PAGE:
The nuns had refused to let Father Corrigan back in, though he stood on the lawn and shouted that they had to unlock the doors. The sick deserved to confess their sins, if they could speak. They deserved holy oils, his hands. From an upstairs window, Sister Julian reminded Father Corrigan that in situations where there can be no priest, any Catholic can hear a confession and administer the sacraments. No souls were being damned. Sister Joseph appeared one window over and told him that she had disobeyed her vow of poverty and kept her papa’s shotgun. You are a young priest still, she told him. The bishop would eventually forgive the sins of pride and ambition which had got him banished to upstate New York. Someday, he would be sent to learn in Roma. There he would finally find God. And so if he tried to enter the house, she would shoot him through his good heart.
(No gun was ever found.)
Andrew Sheehan went to the school every morning and looked for a folded piece of paper on the back step, weighted down by a statue of Mary. The names were on it. Then he walked over to the Vespers Garden where the bodies lay blessed and shrouded among the closed buds of moonflower vines and evening primrose. The internal quarantine was dropped when Sister Julian died.
The police took turns guarding the house and grounds. Sorry as they were, their job was to keep the disease from spreading. But after dark, they only watched the front entrance of the school. And so it was at night that two girls slipped out the back and disappeared into the woods, which, it was thought, they would be too frightened to try. Cait insisted that she and Eleanor left behind two dead nuns and two dead classmates, Lil being one of them.
Before delirium set in, Sister James had told Cait and Eleanor where to find the grocery money. She told them to run through the woods but once on the road, walk calmly to the next town. Smile if anybody asks who you are or where you came from. Think of a good lie. Wear your own clothes. Comb your hair. Bring food. Go when it gets dark. Be good girls.
Cait and Eleanor walked over ten miles to catch a train that took them into Manhattan. They returned to their families who had not come to Neary, as per the church’s instructions in those days when a priest’s word was absolute.
The story would end here but for Andrew Sheehan claiming that he had, at the last, buried two of the Sisters and one girl. It does seem that our Lil should have had brilliant red hair but she did not. According to descriptions given by those who saw her, Lil was black-haired. The final girl, Andrew said, was a small thing with blonde curls. Most decided that he was mistaken, that the days were lost to whiskey. Sister Just had asked Andrew write down where exactly he buried the dead. Because of her, gravestones could be added, though it wasn’t done until 1923.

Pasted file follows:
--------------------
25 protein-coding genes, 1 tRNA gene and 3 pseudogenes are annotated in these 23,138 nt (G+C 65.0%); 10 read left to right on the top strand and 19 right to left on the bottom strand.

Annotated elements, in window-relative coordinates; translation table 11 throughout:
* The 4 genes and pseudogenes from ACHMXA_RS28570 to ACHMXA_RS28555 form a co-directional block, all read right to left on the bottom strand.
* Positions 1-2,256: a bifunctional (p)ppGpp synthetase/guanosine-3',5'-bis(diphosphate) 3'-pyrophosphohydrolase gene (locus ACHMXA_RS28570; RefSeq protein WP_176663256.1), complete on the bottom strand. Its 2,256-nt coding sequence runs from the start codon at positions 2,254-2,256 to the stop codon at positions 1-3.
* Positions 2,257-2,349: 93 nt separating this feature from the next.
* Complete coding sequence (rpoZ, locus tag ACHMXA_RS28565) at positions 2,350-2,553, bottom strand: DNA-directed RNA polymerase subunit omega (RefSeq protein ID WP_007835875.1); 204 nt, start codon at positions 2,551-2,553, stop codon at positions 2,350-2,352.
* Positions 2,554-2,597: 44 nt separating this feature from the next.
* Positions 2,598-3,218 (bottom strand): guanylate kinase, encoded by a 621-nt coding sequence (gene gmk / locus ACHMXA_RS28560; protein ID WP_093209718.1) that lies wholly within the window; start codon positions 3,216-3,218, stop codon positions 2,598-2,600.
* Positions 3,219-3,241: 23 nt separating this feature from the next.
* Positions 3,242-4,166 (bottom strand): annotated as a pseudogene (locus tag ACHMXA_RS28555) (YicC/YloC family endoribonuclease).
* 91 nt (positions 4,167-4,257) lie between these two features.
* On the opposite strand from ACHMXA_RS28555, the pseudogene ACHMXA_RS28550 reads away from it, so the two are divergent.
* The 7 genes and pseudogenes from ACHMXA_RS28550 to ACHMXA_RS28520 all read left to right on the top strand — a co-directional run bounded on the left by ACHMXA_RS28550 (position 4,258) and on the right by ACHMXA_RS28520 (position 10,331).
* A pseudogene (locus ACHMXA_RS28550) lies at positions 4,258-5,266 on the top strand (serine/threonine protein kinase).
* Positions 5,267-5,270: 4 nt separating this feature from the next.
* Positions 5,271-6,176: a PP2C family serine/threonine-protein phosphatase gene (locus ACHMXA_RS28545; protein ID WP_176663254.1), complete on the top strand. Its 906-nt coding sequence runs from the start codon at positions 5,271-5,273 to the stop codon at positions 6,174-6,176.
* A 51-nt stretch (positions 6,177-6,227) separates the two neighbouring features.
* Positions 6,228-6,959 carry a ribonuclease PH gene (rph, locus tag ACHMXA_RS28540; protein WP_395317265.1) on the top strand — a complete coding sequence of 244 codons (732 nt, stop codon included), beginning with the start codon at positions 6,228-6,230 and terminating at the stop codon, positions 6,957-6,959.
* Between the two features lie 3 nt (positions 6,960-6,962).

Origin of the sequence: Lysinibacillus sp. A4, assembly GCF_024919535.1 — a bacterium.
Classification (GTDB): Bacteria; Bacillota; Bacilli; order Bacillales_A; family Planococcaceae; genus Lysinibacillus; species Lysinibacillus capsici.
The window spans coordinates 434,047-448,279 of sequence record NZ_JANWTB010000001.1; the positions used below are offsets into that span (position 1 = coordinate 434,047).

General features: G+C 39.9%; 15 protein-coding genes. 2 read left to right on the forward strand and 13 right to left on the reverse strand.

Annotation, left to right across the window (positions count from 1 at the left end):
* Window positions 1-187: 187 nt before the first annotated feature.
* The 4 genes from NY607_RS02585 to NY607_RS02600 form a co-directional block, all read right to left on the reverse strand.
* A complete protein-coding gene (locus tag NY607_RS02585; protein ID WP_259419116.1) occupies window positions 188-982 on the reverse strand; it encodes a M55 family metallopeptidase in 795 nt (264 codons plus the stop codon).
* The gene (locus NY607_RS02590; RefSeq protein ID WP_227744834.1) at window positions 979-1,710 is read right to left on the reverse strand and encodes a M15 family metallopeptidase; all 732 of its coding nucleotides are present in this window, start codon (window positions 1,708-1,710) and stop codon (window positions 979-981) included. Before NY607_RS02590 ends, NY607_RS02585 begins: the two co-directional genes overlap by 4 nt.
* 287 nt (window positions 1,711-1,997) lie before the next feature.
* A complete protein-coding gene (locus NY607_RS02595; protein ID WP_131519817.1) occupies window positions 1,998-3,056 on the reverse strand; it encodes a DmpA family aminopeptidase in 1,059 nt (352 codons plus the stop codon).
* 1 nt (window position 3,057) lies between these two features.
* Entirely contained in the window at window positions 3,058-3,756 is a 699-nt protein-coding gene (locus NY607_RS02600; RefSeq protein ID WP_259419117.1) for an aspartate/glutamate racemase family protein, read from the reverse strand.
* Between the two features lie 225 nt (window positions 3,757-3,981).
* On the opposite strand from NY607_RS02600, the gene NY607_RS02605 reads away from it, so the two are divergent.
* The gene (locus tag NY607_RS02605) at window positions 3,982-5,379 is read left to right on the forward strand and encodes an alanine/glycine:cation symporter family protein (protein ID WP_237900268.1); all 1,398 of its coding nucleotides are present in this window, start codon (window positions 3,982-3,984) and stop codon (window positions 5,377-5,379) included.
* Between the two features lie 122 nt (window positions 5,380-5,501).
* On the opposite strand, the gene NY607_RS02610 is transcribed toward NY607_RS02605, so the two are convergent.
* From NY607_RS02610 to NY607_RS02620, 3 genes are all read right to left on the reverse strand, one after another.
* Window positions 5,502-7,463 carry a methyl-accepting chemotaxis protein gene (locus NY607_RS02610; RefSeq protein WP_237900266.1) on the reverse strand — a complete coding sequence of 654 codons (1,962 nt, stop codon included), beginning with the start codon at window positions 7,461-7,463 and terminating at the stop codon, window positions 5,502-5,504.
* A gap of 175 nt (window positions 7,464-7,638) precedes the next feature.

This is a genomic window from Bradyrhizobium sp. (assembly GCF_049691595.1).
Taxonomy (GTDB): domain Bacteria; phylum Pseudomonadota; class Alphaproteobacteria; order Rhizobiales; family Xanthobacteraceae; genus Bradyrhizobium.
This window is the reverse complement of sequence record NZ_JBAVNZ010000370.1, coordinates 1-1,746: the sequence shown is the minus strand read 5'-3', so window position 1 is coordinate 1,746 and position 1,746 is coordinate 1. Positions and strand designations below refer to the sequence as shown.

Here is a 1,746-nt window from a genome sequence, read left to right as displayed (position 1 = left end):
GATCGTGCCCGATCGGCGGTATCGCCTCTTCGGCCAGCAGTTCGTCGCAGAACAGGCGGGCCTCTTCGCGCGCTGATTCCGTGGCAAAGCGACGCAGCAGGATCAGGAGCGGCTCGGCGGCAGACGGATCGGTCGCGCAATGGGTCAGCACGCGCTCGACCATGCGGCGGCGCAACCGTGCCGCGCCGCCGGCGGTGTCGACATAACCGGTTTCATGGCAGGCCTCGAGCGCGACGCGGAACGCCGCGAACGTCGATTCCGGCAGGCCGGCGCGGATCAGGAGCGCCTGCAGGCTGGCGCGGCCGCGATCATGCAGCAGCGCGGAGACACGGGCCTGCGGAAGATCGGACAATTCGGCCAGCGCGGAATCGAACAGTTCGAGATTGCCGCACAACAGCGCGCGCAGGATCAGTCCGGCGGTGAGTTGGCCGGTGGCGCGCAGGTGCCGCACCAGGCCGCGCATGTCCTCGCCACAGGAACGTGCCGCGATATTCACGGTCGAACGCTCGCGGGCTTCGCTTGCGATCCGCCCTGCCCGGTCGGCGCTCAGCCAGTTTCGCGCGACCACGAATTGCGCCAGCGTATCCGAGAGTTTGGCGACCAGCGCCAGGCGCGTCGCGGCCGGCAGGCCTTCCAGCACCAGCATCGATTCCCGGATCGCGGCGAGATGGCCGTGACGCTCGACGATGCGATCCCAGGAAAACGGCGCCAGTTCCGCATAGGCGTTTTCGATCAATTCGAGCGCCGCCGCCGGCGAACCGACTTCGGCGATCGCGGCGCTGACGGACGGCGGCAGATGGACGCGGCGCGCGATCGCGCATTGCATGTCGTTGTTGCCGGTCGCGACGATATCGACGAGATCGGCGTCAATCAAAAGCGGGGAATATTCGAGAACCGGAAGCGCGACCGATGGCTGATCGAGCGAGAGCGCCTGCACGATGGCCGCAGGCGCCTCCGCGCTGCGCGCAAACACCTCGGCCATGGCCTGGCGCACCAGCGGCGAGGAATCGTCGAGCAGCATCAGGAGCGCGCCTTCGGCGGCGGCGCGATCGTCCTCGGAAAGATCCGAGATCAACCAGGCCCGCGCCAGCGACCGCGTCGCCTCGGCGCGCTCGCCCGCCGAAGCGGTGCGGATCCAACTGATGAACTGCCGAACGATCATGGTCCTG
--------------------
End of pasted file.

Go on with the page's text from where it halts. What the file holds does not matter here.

According to Cait, Lil came down with influenza the day before she and Eleanor ran away. They had not left too soon. She was certain that the leading theory of Lil was true: Andrew, in drunken confusion, had doubled a grave and buried Lil and another together, beneath the latter’s name.
In 1918, Andrew Sheehan had four years to live. To the end of his life, he insisted that a lone girl and Sisters Just and James were the last of the school. Andrew, the first of us really, spent hours searching the woods for Lil’s bones. He broke paths that he would travel again and again, paths that we travel now. Sometimes, he called her.
He died in June of 1922, alone in the house where he’d lived for all of his life. Officially, the cause of death was acute alcoholism. A three-line obituary ran in the newspaper. The Sisters of St. Jarlath alone attended his funeral mass. The nuns, without asking permission from the diocese, took the funds they had been collecting for an Angelus bell and bought his coffin and a new pair of shoes for him as well.
At the cemetery, we visit Andrew first and place marigolds beside the stone that simply says his name. Then we walk to where the red maple sheds burgundy leaves on an uneven cluster of graves:
Annie Delaney, in Religion, Sister James, Aged 23. In the 1st year of her Novitiate.
Margaret Benedict, in Religion, Sister Jerome, Aged 33. Professed 11 years.
Theresa Marie Rosatti, in Religion, Sister Joseph, Aged 27. Professed 6 years.
Nora O’Beirne, in Religion, Sister Just, Aged 41. Professed 18 years.
Agata, Mary Jane, Eliza, Beatrice, Frances, Genevieve. Lil?
Despite what they snicker in town, we are not an official club or a society. There’s no name, no written charter. We are not obsessed. We only want to know if Lil got out of the sickness and into the blazing woods. We want to know where, exactly, she lay down and what she would have seen as she died.
This is why we look in autumn when the undergrowth is at its thickest. This, and an old rumor about a peculiar October flower, a bloom the color of frothy blood and cyanosis.